• Alcohol: Alcohol can irritate the bladder and increase urine production.

  • Spicy Foods: Can cause bladder discomfort in some individuals.

  • Certain Foods and Drinks: Citrus fruits, tomatoes, and carbonated beverages can exacerbate symptoms. Triggers will vary from person to person, the best way to work out your triggers is to keep a food diary. By keeping track of what you eat and drink it can help you see any correlation between what you have consumed and any symptoms you have. This can also be useful information for when and when you need to see your doctor.

 

3. Incorporate Oestrogen-Rich Foods

Phytoestrogens are plant compounds that mimic oestrogen in the body. Including these in your diet might help mitigate some of the symptoms associated with oestrogen decline. Foods rich in phytoestrogens include:

  • Soy Products: Tofu, tempeh, edamame, and soy milk.

  • Flaxseeds: These can be added to smoothies, yogurt, or baked goods.

  • Legumes: Chickpeas, lentils, and beans.

 

4. Boost Your Intake of Anti-Inflammatory Foods

Chronic inflammation can exacerbate urinary issues. Anti-inflammatory foods can help manage this:

  • Fruits and Vegetables: Particularly those high in antioxidants like berries, leafy greens, and bell peppers.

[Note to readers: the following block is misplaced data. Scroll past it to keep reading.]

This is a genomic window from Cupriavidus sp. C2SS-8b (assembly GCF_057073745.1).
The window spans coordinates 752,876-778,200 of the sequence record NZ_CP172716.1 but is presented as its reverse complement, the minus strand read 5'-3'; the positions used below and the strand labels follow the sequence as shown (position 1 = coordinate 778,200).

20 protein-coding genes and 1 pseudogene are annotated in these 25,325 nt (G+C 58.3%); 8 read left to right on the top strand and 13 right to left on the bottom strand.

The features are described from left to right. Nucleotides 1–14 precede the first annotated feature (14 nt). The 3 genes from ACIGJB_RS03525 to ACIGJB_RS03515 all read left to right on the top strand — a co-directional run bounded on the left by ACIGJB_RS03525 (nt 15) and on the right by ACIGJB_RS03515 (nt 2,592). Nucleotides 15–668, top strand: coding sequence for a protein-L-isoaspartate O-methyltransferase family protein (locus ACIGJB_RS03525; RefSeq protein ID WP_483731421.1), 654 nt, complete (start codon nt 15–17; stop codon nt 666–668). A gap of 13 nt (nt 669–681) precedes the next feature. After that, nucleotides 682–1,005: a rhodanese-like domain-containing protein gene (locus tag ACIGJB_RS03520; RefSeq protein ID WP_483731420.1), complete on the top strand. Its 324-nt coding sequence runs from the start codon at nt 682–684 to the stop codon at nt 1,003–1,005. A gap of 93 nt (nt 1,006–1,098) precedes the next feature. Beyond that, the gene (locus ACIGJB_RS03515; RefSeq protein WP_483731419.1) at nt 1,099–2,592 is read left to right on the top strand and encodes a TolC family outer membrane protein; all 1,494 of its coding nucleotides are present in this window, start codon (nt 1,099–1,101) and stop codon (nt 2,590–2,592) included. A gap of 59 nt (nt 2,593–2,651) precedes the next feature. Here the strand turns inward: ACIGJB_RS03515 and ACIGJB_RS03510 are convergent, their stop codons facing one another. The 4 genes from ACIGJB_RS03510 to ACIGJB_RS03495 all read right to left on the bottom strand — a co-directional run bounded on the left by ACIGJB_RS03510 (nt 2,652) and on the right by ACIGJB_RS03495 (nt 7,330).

• Omega-3 Fatty Acids: Found in fatty fish (salmon, mackerel, sardines), flaxseeds, and walnuts.

  • Herbs and Spices: Turmeric, ginger, and garlic have anti-inflammatory properties.

 

5. Probiotics and Prebiotics

A healthy gut microbiome can positively influence urinary tract health. Probiotics (beneficial bacteria) and prebiotics (food for these bacteria) can help maintain this balance:

  • Probiotic-Rich Foods: Yogurt, kefir, sauerkraut, kimchi, and other fermented foods.

  • Prebiotic Foods: Garlic, onions, bananas, asparagus, and whole grains.

 

When and Why It’s Important to See Your GP

While nutritional strategies can be beneficial, it’s crucial to recognize when to seek professional medical advice. Here are some signs that you should consult your GP:


 

1. Persistent or Severe Symptoms

If urinary issues are significantly impacting your quality of life or not improving with dietary changes, it's essential to seek medical advice. Persistent symptoms may require medical intervention.

 

2. Frequent UTIs